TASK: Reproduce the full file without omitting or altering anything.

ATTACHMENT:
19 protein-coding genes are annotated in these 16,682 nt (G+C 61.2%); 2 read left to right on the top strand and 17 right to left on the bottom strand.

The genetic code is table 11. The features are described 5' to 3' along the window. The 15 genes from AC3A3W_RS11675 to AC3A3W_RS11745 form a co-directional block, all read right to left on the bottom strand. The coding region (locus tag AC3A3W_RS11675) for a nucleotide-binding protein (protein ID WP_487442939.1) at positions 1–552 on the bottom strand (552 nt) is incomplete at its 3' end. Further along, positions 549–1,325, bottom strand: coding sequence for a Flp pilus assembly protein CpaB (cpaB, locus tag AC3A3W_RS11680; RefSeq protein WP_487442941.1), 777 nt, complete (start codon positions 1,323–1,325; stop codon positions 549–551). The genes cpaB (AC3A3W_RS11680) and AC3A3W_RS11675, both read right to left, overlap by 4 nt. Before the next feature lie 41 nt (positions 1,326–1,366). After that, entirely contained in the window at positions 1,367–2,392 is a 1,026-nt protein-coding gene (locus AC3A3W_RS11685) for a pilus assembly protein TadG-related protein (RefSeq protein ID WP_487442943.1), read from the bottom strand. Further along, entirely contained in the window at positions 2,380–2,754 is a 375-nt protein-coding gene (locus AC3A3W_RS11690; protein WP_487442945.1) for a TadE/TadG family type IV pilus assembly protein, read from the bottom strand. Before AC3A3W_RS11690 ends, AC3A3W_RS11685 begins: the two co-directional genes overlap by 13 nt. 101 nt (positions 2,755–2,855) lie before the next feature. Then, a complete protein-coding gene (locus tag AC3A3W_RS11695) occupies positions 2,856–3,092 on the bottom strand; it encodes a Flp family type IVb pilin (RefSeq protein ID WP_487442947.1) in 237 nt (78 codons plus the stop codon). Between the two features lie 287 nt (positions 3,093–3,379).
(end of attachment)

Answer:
19 protein-coding genes are annotated in these 16,682 nt (G+C 61.2%); 2 read left to right on the top strand and 17 right to left on the bottom strand.

The genetic code is table 11. The features are described 5' to 3' along the window. The 15 genes from AC3A3W_RS11675 to AC3A3W_RS11745 form a co-directional block, all read right to left on the bottom strand. The coding region (locus tag AC3A3W_RS11675) for a nucleotide-binding protein (protein ID WP_487442939.1) at positions 1–552 on the bottom strand (552 nt) is incomplete at its 3' end. Further along, positions 549–1,325, bottom strand: coding sequence for a Flp pilus assembly protein CpaB (cpaB, locus tag AC3A3W_RS11680; RefSeq protein WP_487442941.1), 777 nt, complete (start codon positions 1,323–1,325; stop codon positions 549–551). The genes cpaB (AC3A3W_RS11680) and AC3A3W_RS11675, both read right to left, overlap by 4 nt. Before the next feature lie 41 nt (positions 1,326–1,366). After that, entirely contained in the window at positions 1,367–2,392 is a 1,026-nt protein-coding gene (locus AC3A3W_RS11685) for a pilus assembly protein TadG-related protein (RefSeq protein ID WP_487442943.1), read from the bottom strand. Further along, entirely contained in the window at positions 2,380–2,754 is a 375-nt protein-coding gene (locus AC3A3W_RS11690; protein WP_487442945.1) for a TadE/TadG family type IV pilus assembly protein, read from the bottom strand. Before AC3A3W_RS11690 ends, AC3A3W_RS11685 begins: the two co-directional genes overlap by 13 nt. 101 nt (positions 2,755–2,855) lie before the next feature. Then, a complete protein-coding gene (locus tag AC3A3W_RS11695) occupies positions 2,856–3,092 on the bottom strand; it encodes a Flp family type IVb pilin (RefSeq protein ID WP_487442947.1) in 237 nt (78 codons plus the stop codon). Between the two features lie 287 nt (positions 3,093–3,379).